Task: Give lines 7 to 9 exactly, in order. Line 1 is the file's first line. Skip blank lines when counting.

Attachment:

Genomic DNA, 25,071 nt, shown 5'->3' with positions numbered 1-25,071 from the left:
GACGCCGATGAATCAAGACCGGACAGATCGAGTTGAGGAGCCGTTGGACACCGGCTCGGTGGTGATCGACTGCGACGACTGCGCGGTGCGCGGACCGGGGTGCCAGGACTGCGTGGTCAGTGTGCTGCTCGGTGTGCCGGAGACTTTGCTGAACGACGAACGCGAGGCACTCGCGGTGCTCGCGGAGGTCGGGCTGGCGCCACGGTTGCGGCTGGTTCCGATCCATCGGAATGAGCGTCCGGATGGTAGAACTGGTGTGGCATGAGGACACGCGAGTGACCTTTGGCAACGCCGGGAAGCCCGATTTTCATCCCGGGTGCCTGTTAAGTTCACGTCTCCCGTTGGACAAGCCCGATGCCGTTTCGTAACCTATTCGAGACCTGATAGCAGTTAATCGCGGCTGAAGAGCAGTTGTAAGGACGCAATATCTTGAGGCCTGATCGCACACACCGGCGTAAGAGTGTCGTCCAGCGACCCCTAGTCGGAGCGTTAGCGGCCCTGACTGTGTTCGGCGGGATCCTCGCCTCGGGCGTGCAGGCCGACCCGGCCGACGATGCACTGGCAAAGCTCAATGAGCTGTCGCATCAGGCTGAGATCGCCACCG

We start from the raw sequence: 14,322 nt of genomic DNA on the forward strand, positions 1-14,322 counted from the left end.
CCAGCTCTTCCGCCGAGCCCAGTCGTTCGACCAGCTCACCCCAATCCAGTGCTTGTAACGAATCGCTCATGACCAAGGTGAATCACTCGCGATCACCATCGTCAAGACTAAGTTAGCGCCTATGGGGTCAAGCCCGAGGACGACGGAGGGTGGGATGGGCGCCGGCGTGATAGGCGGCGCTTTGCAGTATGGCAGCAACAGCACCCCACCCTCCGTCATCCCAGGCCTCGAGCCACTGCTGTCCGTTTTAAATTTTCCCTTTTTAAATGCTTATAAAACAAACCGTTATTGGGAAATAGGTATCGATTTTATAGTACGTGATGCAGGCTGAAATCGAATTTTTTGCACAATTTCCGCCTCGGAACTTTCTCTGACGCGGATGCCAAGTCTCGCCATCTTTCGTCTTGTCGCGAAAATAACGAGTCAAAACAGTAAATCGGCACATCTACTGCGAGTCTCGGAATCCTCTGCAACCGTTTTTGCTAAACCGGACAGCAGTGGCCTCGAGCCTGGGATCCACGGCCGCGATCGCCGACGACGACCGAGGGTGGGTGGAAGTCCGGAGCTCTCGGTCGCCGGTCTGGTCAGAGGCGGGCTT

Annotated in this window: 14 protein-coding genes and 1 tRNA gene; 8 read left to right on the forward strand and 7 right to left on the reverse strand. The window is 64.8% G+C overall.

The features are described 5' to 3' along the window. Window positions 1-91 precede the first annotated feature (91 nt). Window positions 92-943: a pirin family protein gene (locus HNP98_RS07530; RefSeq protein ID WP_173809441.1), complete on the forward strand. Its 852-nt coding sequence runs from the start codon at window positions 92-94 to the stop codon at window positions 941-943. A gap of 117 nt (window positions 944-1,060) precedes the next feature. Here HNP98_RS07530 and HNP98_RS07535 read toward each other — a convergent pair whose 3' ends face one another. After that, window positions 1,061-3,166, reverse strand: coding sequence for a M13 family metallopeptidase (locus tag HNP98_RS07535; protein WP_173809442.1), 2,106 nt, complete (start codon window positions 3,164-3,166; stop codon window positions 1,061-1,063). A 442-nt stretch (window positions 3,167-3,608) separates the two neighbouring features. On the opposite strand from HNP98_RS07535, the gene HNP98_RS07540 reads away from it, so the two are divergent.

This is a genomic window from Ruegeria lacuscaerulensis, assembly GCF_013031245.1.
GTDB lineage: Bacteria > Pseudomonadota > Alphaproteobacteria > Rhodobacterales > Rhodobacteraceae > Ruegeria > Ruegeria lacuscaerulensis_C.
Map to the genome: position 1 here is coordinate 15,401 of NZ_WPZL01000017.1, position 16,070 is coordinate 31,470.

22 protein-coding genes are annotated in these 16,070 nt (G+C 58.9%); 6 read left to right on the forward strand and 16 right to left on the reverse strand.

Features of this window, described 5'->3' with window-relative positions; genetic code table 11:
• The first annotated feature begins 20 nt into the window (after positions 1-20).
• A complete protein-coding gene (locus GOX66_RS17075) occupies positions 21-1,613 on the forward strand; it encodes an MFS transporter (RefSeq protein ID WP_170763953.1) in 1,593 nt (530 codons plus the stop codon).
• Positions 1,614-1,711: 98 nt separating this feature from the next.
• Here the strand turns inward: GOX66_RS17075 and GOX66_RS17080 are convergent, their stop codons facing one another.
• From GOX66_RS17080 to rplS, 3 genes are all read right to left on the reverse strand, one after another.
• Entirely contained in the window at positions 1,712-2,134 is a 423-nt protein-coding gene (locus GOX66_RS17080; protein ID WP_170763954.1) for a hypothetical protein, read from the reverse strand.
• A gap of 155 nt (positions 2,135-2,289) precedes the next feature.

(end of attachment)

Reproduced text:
This is a genomic window from Ruegeria lacuscaerulensis, assembly GCF_013031245.1.
GTDB lineage: Bacteria > Pseudomonadota > Alphaproteobacteria > Rhodobacterales > Rhodobacteraceae > Ruegeria > Ruegeria lacuscaerulensis_C.
Map to the genome: position 1 here is coordinate 15,401 of NZ_WPZL01000017.1, position 16,070 is coordinate 31,470.